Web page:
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  12. #217
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    Thinking of the experience of the internet is interesting. The internet as a space. A geography. Good one.

    Traditionally the city has been a big part of future visions. And modernity. We were talking about bebop earlier. I'm falling asleep I think so I'll probably leave it for tomorrow.

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  14. #218
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    Quote Originally Posted by sadmanbarty View Post
    The rounded off shake and rubbery texture of iPhone app icons. The apple logo itself.
    I was reading 'Prometheus rising' by Robert Anton Wilson this morning on the train and he's got a couple of pages where he's talking about 'oral imprinting' and the importance of the breast...

    here's a selection:

    "As Charles Darwin noted:

    'In our maturer years, when an object of vision is presented to us which bears any similitude to the form of the female bosom...we feel a general glow of delight which seems to
    influence all of our senses...'

    The ancients pictured the great mother goddess Diana of Ephesus with literally dozens of breasts and St. Paul reports hearing her worshippers chanting rapturously "Great is Diana!"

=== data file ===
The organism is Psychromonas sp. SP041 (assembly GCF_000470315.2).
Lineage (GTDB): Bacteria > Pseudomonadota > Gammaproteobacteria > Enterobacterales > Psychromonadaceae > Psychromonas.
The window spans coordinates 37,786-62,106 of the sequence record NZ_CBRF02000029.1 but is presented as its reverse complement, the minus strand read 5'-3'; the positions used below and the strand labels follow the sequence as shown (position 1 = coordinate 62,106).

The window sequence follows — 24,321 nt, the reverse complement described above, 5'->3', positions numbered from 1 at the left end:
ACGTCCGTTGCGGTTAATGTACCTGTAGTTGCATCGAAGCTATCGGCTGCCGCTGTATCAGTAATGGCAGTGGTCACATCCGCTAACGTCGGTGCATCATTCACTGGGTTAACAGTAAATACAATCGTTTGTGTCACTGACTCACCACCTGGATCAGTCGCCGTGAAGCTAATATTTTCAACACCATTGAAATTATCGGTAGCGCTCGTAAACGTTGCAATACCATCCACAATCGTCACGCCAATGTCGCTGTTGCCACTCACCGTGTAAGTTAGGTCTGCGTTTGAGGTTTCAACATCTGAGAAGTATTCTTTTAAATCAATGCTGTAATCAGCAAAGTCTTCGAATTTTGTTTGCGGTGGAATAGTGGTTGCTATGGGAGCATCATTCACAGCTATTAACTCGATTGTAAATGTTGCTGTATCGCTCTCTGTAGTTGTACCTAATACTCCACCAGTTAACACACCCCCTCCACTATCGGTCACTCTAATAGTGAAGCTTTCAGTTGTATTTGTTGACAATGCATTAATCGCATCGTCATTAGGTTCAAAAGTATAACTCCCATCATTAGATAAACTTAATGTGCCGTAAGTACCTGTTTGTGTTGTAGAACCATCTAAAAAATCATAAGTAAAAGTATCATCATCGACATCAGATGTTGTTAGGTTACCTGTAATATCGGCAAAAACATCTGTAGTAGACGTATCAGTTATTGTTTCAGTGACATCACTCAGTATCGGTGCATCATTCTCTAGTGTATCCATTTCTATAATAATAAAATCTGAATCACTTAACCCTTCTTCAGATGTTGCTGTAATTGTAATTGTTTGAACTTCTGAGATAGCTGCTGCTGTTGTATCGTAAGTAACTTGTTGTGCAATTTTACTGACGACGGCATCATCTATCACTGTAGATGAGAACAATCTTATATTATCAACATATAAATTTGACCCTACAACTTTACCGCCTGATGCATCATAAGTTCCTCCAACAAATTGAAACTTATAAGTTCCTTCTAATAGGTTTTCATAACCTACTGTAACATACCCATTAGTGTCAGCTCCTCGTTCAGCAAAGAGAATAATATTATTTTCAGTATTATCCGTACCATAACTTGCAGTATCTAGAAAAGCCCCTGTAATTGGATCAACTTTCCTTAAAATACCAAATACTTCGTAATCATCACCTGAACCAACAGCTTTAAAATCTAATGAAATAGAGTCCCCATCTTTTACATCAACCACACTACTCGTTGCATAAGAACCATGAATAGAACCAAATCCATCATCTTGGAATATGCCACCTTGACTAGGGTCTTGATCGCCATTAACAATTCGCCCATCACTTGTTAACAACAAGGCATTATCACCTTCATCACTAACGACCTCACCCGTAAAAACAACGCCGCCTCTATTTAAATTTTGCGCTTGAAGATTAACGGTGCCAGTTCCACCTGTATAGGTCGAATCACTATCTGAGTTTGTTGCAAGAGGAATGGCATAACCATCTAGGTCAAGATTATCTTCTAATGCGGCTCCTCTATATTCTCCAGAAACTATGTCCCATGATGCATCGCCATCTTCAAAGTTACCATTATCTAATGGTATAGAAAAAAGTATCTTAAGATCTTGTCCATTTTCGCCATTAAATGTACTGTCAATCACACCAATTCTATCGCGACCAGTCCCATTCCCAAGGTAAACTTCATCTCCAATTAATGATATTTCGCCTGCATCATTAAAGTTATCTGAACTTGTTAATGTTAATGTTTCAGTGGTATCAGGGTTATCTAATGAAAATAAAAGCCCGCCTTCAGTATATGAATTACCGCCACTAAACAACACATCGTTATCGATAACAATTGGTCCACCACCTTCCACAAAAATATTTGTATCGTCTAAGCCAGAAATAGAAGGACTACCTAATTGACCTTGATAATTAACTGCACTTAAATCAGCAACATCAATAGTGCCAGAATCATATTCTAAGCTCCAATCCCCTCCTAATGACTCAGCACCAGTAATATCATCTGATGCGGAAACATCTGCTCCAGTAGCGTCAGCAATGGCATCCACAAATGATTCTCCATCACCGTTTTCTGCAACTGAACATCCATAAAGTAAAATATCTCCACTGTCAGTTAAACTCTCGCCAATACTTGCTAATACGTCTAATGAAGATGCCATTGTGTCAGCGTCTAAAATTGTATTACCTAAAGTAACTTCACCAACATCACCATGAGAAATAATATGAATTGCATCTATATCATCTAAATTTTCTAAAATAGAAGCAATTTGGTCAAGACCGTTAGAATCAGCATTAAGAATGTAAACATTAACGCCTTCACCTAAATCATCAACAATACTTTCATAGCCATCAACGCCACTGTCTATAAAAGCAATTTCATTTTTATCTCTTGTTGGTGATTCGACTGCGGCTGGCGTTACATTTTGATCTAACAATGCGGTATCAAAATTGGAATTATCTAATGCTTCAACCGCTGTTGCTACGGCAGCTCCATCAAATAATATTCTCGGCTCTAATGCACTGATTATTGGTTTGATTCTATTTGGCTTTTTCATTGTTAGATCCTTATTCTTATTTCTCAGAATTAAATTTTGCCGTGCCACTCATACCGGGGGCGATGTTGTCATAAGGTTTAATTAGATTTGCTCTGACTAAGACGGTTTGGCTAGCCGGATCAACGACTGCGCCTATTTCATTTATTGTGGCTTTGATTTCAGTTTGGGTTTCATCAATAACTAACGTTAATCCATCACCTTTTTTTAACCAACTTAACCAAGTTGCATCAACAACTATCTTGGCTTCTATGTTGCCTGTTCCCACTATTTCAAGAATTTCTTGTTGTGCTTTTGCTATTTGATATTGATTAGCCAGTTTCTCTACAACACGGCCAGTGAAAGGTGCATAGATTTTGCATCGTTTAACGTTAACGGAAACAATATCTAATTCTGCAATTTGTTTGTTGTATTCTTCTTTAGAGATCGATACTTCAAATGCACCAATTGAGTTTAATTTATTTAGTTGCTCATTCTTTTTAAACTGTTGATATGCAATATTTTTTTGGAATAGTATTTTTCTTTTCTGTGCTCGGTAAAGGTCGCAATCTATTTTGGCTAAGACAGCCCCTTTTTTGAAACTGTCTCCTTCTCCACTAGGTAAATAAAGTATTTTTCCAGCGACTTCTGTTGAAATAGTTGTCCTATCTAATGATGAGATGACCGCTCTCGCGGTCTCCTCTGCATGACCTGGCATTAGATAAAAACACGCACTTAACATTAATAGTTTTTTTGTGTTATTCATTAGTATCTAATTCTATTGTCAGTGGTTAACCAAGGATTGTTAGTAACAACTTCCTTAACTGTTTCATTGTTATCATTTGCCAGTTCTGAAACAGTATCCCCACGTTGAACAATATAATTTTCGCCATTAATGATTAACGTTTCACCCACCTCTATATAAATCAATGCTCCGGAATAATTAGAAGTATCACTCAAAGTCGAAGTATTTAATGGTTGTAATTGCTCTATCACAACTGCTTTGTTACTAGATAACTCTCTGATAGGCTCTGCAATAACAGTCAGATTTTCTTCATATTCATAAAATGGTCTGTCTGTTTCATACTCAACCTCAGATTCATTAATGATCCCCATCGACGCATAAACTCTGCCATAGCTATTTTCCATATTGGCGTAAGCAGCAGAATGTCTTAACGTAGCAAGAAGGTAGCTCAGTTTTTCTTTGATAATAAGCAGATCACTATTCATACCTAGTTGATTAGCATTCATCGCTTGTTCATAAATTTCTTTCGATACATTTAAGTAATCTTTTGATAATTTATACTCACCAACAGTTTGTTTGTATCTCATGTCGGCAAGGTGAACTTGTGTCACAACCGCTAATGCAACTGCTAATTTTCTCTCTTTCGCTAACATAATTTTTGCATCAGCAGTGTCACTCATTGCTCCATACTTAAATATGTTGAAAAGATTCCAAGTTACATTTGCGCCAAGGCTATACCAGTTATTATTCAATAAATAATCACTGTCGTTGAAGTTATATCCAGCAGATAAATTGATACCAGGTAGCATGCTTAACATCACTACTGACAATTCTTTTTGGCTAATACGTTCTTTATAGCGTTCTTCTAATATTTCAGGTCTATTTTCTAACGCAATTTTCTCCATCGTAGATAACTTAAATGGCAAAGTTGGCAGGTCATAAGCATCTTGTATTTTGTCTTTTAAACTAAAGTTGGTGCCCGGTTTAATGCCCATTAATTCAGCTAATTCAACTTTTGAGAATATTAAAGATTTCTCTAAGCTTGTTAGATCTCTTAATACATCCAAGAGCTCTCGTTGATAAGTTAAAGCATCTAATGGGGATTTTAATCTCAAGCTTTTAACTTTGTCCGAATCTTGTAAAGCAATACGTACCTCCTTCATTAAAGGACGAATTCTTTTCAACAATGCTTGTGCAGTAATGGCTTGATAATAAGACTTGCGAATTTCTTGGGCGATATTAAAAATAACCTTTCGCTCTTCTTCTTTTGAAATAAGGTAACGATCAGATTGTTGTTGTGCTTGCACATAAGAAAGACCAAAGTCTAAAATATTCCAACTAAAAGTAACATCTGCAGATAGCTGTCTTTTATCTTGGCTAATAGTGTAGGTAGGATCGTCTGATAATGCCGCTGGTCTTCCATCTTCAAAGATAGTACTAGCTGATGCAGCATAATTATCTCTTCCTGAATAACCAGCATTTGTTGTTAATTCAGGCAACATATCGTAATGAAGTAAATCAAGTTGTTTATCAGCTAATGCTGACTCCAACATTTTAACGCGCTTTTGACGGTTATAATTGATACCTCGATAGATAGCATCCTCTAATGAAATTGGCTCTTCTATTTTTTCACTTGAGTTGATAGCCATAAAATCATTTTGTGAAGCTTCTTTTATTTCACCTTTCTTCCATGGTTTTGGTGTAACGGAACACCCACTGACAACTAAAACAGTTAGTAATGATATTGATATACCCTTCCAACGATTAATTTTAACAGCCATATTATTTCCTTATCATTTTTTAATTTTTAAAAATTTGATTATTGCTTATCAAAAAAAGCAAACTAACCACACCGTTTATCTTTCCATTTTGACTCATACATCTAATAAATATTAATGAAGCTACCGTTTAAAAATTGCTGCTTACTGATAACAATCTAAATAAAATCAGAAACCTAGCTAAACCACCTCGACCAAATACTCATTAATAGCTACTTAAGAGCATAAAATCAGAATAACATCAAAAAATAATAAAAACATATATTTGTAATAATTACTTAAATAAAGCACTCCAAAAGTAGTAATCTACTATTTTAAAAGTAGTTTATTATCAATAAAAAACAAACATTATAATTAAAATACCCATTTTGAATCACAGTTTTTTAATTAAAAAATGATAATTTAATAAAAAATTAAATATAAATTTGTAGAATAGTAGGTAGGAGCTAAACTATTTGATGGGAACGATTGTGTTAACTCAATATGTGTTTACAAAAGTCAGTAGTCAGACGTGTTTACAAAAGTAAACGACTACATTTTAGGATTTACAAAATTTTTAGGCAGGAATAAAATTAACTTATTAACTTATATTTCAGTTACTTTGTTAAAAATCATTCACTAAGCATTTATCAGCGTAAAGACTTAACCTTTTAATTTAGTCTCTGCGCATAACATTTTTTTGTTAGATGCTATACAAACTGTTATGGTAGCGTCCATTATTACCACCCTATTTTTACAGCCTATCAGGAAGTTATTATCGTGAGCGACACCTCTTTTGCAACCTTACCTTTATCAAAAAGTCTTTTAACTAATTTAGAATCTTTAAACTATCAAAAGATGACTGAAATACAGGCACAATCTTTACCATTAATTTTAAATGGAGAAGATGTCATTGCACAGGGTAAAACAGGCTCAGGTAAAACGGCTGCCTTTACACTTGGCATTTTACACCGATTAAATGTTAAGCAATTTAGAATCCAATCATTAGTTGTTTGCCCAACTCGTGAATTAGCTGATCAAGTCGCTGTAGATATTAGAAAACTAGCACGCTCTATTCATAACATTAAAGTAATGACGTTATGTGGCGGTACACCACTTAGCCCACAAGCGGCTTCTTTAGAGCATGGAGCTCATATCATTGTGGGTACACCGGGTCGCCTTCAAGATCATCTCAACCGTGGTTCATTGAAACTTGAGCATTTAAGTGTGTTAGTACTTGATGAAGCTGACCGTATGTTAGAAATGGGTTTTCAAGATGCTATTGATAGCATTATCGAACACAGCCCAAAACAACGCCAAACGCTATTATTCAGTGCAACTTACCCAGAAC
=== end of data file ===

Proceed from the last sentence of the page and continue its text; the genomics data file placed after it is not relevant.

There is virtually no great artist who has not left us a portrait, or many portraits, of the nude female form, especially the breasts; and even in non-human scenes, curves are introduced wherever possible. Architects break the Euclidean straight line to introduce such curves at the
    slightest pretext—arches, Moorish domes, etc. The curves of the suspension bridge are necessitated by Newton's laws ("Gravity's rainbow," in Pynchon's phrase) but, still, these double catenary curves are esthetically pleasing for the reasons Darwin suggests. As for music—where did we first hear it, who sang or hummed to us, and against what part of her body were we held? Mountain climbers are reduced, like Mallory, to saying "Because it's there," when trying to explain their compulsion to ascend those conic peaks. Our eating utensils (oral gratification tools) tend to be rounded or curved. Square plates or saucers look "campy" or strange. UFOs come in a variety of shapes, but the most popular are the oval and conic."

    Thought I'd throw that in.

    Also, I can't remember where I read it, but I remember someone saying something about the big Apple innovation being that they changed the colour from black to white ie electronic products had always been housed in black casing, as were the headphones. Apple made the future white??